Journal of Applied Philosophy 33 (1):53-68 (2016)

Jovana Davidovic
University of Iowa
Post-conflict criminal prosecutions for the worst of crimes can play a meaningful role in achieving transitional justice. This once-common view has recently been the subject of widespread criticism that is rooted in the belief that criminal prosecutions undermine reconciliation. This has lead some scholars to argue that we must either abandon criminal prosecutions post-conflict or that we ought to use them for more general transitional justice aims, like restorative justice. This article argues against abandoning criminal prosecutions post conflict and against subsuming criminal justice aims under restorative or reconciliatory aims. When post-conflict criminal prosecutions are properly structured and practiced they can bolster respect for the international, regional and domestic rule of law and in that way limit conflict in a number of important ways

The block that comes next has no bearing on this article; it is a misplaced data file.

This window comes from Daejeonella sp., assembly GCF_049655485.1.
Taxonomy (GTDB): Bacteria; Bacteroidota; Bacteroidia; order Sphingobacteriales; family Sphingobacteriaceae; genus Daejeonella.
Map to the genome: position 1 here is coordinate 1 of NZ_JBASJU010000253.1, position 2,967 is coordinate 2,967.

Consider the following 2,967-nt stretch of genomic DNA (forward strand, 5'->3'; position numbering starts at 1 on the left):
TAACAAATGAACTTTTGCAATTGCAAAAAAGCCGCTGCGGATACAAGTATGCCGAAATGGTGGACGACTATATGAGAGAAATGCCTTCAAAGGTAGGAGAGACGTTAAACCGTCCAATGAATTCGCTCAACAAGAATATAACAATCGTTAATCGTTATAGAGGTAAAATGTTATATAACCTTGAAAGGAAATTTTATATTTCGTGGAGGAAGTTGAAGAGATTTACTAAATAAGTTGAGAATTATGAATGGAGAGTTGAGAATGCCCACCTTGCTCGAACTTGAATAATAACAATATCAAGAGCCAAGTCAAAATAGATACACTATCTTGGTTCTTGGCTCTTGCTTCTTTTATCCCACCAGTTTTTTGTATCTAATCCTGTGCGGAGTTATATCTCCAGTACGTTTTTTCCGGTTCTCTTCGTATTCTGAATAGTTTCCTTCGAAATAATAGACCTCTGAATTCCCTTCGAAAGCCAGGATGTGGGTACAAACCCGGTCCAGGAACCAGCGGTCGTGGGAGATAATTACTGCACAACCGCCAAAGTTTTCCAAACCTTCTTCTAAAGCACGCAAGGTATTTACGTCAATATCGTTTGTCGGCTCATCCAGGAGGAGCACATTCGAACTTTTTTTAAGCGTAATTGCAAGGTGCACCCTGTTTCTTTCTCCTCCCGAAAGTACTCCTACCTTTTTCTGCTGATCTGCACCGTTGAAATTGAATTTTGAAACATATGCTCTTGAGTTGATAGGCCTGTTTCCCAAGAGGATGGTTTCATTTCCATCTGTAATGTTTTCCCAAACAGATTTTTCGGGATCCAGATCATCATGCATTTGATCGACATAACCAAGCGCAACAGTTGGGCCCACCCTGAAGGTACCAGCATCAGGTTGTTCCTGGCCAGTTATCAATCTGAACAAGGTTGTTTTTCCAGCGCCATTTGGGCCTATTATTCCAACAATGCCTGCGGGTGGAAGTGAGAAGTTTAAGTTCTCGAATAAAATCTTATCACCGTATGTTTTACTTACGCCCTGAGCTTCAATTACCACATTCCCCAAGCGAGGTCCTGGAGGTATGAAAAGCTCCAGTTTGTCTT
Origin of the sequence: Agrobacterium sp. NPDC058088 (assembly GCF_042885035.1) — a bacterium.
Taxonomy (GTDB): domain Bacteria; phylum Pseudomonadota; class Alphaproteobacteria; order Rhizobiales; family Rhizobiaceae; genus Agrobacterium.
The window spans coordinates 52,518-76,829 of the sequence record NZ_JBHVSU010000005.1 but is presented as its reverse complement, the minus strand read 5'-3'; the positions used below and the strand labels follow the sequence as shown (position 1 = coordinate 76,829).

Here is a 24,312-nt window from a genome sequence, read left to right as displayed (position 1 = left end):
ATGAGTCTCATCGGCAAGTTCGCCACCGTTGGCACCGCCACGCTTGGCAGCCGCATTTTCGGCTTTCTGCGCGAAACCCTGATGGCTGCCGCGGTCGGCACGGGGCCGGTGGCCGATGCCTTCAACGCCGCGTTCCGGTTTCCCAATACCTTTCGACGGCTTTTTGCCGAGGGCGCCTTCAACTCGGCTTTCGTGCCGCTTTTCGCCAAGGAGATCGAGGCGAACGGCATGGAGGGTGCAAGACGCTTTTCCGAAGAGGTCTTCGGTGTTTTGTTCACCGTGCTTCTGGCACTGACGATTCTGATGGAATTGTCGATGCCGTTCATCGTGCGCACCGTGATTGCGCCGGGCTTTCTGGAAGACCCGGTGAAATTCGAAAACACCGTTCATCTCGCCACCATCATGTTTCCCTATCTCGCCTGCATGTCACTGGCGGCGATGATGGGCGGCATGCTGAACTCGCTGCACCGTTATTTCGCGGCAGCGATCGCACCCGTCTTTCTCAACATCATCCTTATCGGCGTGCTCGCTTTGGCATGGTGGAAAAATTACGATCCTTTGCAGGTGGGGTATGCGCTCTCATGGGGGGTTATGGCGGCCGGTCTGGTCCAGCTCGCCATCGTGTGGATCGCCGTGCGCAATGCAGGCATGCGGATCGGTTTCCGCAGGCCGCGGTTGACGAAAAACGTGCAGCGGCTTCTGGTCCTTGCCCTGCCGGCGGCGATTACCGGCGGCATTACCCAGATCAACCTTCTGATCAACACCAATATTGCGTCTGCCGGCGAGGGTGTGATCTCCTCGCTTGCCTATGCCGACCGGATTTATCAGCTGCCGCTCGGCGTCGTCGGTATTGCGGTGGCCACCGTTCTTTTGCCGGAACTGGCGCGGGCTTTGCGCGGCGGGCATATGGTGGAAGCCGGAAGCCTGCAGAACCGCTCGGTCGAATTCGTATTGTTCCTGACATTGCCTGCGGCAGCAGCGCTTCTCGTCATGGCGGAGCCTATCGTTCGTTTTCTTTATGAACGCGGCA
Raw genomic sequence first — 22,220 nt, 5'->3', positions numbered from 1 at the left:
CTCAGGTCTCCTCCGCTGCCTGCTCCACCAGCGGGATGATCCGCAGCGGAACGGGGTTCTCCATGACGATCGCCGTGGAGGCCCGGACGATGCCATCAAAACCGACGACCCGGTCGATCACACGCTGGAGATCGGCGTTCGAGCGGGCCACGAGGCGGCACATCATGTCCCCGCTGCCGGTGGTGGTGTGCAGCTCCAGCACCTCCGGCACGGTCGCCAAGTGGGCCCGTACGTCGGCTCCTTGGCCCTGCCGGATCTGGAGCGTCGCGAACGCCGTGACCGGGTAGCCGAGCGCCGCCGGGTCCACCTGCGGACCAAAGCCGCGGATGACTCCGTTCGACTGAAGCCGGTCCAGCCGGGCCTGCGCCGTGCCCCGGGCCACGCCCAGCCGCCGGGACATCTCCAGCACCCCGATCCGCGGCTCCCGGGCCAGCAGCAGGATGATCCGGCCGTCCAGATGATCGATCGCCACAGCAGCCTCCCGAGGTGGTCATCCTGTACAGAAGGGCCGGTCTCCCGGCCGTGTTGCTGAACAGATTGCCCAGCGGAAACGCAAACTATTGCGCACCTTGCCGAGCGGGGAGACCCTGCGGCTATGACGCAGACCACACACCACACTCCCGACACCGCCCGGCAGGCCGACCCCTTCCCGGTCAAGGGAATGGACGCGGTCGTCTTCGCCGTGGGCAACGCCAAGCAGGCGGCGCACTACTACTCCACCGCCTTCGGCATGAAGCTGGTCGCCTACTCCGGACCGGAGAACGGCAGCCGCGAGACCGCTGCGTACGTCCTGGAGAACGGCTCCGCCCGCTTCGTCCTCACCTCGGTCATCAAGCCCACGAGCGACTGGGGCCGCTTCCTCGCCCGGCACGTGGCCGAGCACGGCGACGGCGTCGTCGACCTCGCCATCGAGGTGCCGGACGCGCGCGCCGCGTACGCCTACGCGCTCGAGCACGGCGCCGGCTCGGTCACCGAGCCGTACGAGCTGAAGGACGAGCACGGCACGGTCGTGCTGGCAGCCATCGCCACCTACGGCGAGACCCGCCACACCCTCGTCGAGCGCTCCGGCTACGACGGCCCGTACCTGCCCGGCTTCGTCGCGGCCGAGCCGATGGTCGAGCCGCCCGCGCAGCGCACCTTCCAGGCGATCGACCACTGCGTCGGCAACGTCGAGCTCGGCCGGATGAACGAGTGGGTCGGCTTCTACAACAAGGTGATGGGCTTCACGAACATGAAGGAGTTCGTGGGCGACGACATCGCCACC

Keywords criminal justice  transitional justice  international law
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Reprint years 2016
DOI 10.1111/japp.12105
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